Marengo Woods MOS Sanctuary
NE Corner of Marengo Road & Gregory Road, Easton, MD 21061
MOS Voice Mail: 301-588-4250
Marengo Woods MOS Sanctuary is located in Talbot County near Tunis Mills on Miles River Neck, between Hunting Creek and Leeds Creek, both of which are tributaries of the Miles River. The Miles River, in turn, empties into Eastern Bay, a pocket off the eastern edge of the Chesapeake Bay just a few miles northwest of the sanctuary. Thus, the sanctuary is well situated to provide stopover habitat for birds migrating up and down the Bay and to provide viewing opportunities for flyover water birds.
Despite all the water nearby, the 49-acre Marengo Woods Sanctuary does not contain any flowing streams: the land is flat, with no streambeds or ravines, but there are several large depressions that hold water after rains and these spots can remain wet for long periods, supporting populations of amphibians and insects. Satellite images suggest that these depressions may be the remnant headwaters of streams that were drained or diverted long ago to make agricultural land. Evidence of past ditching efforts is also present.
The entire sanctuary is in a mid-to-late successional natural regeneration stage following timber harvesting that persisted until the mid-1980’s. Predominant tree species include loblolly pine, sweet gum, and red maple. Oaks, including white oak, and hollies are also present, as well as tupelo and dogwood. Most of the deciduous trees are located near the perimeter of the sanctuary, where there is more light available. Highbush blueberry and sweet pepperbush are present in the shrub layer, again mostly on the sanctuary borders.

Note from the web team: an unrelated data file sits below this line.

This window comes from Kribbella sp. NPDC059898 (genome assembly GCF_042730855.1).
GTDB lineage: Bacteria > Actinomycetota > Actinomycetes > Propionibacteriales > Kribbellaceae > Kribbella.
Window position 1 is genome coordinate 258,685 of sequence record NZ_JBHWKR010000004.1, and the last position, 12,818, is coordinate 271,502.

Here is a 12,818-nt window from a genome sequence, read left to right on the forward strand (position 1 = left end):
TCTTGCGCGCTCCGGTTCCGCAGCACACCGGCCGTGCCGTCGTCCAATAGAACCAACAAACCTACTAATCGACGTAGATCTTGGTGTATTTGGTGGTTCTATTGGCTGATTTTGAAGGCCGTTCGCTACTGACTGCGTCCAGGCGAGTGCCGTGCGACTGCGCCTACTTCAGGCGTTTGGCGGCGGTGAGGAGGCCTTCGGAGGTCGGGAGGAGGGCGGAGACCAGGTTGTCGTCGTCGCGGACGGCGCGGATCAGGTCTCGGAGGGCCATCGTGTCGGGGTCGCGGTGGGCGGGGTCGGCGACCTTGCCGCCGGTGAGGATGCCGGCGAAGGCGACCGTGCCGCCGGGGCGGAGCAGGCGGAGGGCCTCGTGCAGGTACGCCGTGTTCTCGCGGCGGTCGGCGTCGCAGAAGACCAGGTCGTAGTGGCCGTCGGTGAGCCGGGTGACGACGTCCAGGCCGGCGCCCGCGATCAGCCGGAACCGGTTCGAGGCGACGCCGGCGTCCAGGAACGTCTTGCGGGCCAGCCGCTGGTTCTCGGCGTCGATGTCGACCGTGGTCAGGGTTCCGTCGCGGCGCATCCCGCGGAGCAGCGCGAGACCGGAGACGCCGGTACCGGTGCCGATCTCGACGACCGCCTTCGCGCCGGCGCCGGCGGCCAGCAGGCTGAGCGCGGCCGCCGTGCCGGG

The traces of old, abandoned logging roads can be found in the woods, but there are no blazed or maintained trails, nor is there a designated parking area (see below for parking suggestions). Despite the lack of blazed trails, the interior of the sanctuary provides easy walking, as the understory is mostly open. The ground is blanketed with a thick layer of pine needles, and the scent of pine is pervasive.
Given the lack of trails, we cannot provide a detailed walking route; the way to bird the sanctuary is simply to penetrate through the shrubs and trees along the edges on Marengo or Gregory Road, and then to walk about in the interior. A good plan might be to enter the woods at the stone marker at the corner of Marengo and Gregory Roads and to walk a roughly clockwise route through the interior of the sanctuary. It’s small enough that you won’t get lost. Don’t forget to spend some time under the open sky to watch for flyover birds, and to check the adjacent agricultural areas for field birds.
In 1989, a group of local landowners donated this parcel to the Maryland Ornithological Society in memory of Margaret Shortall and Herbert Austin in order to preserve it further logging. A stone monument commemorating the donation is situated at the entrance to the Sanctuary at the corner of Marengo and Gregory Roads.
To further protect Marengo Woods, the Maryland Ornithological Society placed the sanctuary under a conservation easement with the Maryland Environmental Trust in 1990. The Marengo Woods Sanctuary is now part of a swath of over 1,600 acres running through the heart of the Miles River Neck that has been protected by the Maryland Environmental Trust.
The protected lands include over 1,400 acres of forest on Miles River Neck, including about 1,200 acres that are contiguous to Marengo Woods. These woodlands have been identified by the Maryland Department of Natural Resources as being important for support of Forest Interior Dwelling Species. Thus Marengo Woods is part of a larger landscape that provides important wildlife habitat.
Note that Pickering Creek Audubon Sanctuary is only about 4 miles away, and Mill Creek MOS Sanctuary is about 9 miles away, as the crow flies. These two spots combine well with Marengo Woods to make a day of birding.